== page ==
As an added bonus, our meal ended with some fresh fruit (dramatically presented on a tray with dry ice) and a stick of Wrigley gum!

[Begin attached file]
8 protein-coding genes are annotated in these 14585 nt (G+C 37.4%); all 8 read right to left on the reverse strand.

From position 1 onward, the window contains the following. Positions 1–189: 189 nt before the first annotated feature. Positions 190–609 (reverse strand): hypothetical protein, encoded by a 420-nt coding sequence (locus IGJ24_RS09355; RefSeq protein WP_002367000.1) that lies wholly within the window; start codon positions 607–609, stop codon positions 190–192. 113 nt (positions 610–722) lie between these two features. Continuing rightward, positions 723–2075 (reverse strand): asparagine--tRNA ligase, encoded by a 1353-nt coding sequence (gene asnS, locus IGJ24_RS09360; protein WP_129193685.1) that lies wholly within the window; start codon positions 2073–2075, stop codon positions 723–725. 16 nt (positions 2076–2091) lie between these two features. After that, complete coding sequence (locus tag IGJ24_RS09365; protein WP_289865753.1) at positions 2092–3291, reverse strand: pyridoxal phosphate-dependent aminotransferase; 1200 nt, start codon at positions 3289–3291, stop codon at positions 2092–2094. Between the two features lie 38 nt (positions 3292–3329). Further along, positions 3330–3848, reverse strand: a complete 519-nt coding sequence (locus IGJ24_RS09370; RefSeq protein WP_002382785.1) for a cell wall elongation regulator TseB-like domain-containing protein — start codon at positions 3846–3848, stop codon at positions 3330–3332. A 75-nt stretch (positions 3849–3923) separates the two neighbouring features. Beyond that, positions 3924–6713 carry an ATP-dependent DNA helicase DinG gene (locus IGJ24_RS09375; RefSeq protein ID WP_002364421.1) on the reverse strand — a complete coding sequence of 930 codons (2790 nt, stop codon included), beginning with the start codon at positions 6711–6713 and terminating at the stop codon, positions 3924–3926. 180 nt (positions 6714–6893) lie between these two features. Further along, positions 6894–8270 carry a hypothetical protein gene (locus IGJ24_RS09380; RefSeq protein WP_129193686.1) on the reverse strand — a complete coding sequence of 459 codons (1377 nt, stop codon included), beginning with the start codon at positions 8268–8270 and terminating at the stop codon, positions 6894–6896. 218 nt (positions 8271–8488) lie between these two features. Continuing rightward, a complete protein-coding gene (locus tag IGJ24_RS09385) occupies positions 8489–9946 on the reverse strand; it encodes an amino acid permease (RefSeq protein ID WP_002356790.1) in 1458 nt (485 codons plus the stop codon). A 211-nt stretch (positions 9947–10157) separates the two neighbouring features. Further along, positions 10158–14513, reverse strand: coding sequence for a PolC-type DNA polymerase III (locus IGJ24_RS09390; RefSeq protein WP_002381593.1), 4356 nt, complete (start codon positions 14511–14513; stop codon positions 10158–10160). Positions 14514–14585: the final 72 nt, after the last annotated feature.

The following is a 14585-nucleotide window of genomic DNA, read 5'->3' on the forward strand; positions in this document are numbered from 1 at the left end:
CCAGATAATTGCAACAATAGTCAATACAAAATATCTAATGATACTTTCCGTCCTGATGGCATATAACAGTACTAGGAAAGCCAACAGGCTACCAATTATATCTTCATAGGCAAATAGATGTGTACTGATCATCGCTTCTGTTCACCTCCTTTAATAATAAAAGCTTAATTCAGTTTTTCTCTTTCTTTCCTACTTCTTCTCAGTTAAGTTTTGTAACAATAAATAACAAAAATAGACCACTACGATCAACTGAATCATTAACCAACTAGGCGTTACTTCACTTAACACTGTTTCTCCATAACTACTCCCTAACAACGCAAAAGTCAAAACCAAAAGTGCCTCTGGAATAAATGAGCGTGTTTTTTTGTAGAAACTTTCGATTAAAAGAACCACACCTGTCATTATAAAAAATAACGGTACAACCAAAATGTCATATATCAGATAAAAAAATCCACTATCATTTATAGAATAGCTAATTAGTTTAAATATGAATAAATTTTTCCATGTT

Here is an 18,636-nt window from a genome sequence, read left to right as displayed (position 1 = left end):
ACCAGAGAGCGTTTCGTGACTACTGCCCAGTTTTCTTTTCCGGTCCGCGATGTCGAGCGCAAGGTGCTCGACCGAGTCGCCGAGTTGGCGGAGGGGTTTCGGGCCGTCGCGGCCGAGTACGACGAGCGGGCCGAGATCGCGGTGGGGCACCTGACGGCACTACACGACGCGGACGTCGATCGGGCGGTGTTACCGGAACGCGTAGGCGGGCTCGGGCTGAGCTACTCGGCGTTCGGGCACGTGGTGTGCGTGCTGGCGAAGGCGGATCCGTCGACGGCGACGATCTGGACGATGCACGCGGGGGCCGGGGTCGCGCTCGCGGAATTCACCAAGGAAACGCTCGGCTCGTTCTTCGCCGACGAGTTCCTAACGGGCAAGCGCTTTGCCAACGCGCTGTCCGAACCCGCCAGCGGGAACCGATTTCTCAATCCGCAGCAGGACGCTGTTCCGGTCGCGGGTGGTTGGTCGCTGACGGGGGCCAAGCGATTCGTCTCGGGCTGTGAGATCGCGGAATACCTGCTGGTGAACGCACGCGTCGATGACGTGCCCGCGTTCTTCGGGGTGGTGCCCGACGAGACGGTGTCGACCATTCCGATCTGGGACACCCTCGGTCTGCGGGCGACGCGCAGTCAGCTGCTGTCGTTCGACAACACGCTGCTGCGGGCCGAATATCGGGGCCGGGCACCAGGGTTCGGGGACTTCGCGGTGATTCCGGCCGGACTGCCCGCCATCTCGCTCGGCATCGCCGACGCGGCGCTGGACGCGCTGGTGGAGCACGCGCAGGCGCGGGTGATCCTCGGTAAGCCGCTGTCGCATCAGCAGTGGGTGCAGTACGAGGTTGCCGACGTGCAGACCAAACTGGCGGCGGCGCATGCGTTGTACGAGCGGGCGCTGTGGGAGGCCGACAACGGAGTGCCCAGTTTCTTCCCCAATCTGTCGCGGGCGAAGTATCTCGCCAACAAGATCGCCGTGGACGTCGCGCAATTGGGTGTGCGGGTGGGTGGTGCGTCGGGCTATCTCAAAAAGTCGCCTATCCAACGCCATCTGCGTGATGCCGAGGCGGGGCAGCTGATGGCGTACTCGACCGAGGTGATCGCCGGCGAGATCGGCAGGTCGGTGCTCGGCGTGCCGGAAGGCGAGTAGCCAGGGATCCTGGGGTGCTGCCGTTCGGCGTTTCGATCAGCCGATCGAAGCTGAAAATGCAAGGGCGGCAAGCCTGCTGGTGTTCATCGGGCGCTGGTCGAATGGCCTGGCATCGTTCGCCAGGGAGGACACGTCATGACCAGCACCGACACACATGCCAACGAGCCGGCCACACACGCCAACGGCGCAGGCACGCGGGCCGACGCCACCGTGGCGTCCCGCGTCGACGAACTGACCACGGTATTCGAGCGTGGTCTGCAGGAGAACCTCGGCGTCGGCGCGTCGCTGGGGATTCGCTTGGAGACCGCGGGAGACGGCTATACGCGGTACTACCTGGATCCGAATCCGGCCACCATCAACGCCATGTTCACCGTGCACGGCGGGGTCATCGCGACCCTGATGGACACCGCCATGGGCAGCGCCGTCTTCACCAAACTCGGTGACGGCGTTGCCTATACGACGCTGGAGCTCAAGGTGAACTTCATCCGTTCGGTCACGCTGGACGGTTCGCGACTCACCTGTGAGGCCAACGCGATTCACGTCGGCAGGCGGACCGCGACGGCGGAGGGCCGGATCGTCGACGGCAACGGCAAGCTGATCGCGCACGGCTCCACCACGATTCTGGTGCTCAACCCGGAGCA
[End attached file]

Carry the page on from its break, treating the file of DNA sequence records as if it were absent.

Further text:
This decadent indulgence set us back the equivalent of $70USD, by far one of the most expensive meals we have had on this trip. Yet we have never regretted the expense for one minute – I am sure we could have had a perfectly decent Peking duck feast whilst in Beijing for half the price, but I certainly can’t think of a better way to have spent that money in that moment. Though I credit my father with having taught me to be so careful with my money, it was his words I thought of when we went to pay our bill: early on in our trip, he sent me an email reminding me that we were taking this trip to have the very best time we possibly could, not to simply see how cheaply we could travel for one year. Every time I think about scrimping or cutting out too many “luxuries”, I think of how right he was, and that doing so will only insure that when we return, we will do so with left over funds, but fewer memories as well. This time we got it right: Peking Duck was not only one of our best meals in Beijing, but it also insured we left with one extremely happy memory of the place as well.